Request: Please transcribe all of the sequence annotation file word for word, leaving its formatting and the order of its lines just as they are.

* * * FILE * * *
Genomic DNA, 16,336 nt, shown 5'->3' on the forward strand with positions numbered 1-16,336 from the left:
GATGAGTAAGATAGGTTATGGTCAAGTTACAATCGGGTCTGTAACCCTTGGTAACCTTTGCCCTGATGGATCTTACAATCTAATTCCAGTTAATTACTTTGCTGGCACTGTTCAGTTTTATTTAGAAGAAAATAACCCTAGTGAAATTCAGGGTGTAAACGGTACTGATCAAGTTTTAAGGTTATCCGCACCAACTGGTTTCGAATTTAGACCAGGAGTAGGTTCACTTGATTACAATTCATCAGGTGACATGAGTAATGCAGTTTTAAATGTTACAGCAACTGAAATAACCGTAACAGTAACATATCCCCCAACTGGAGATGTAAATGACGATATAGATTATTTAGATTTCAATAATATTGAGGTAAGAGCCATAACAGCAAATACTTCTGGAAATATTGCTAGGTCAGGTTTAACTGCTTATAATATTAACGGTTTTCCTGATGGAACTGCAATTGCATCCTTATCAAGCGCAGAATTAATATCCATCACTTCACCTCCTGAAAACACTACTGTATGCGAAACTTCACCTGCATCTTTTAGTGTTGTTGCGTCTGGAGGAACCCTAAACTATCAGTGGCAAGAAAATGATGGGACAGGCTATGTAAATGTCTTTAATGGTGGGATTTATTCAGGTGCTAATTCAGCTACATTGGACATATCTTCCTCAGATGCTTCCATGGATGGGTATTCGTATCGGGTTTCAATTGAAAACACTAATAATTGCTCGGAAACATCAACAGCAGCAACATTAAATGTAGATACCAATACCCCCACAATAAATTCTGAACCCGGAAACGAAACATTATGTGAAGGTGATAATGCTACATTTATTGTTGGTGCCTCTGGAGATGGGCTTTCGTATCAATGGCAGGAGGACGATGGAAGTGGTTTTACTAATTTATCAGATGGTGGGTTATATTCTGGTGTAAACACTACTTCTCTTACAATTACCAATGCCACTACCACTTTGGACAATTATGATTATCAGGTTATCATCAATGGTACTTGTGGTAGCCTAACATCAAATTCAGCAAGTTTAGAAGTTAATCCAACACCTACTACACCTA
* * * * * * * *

Genomic DNA, 16,336 nt, shown 5'->3' on the forward strand with positions numbered 1-16,336 from the left:
GATGAGTAAGATAGGTTATGGTCAAGTTACAATCGGGTCTGTAACCCTTGGTAACCTTTGCCCTGATGGATCTTACAATCTAATTCCAGTTAATTACTTTGCTGGCACTGTTCAGTTTTATTTAGAAGAAAATAACCCTAGTGAAATTCAGGGTGTAAACGGTACTGATCAAGTTTTAAGGTTATCCGCACCAACTGGTTTCGAATTTAGACCAGGAGTAGGTTCACTTGATTACAATTCATCAGGTGACATGAGTAATGCAGTTTTAAATGTTACAGCAACTGAAATAACCGTAACAGTAACATATCCCCCAACTGGAGATGTAAATGACGATATAGATTATTTAGATTTCAATAATATTGAGGTAAGAGCCATAACAGCAAATACTTCTGGAAATATTGCTAGGTCAGGTTTAACTGCTTATAATATTAACGGTTTTCCTGATGGAACTGCAATTGCATCCTTATCAAGCGCAGAATTAATATCCATCACTTCACCTCCTGAAAACACTACTGTATGCGAAACTTCACCTGCATCTTTTAGTGTTGTTGCGTCTGGAGGAACCCTAAACTATCAGTGGCAAGAAAATGATGGGACAGGCTATGTAAATGTCTTTAATGGTGGGATTTATTCAGGTGCTAATTCAGCTACATTGGACATATCTTCCTCAGATGCTTCCATGGATGGGTATTCGTATCGGGTTTCAATTGAAAACACTAATAATTGCTCGGAAACATCAACAGCAGCAACATTAAATGTAGATACCAATACCCCCACAATAAATTCTGAACCCGGAAACGAAACATTATGTGAAGGTGATAATGCTACATTTATTGTTGGTGCCTCTGGAGATGGGCTTTCGTATCAATGGCAGGAGGACGATGGAAGTGGTTTTACTAATTTATCAGATGGTGGGTTATATTCTGGTGTAAACACTACTTCTCTTACAATTACCAATGCCACTACCACTTTGGACAATTATGATTATCAGGTTATCATCAATGGTACTTGTGGTAGCCTAACATCAAATTCAGCAAGTTTAGAAGTTAATCCAACACCTACTACACCTA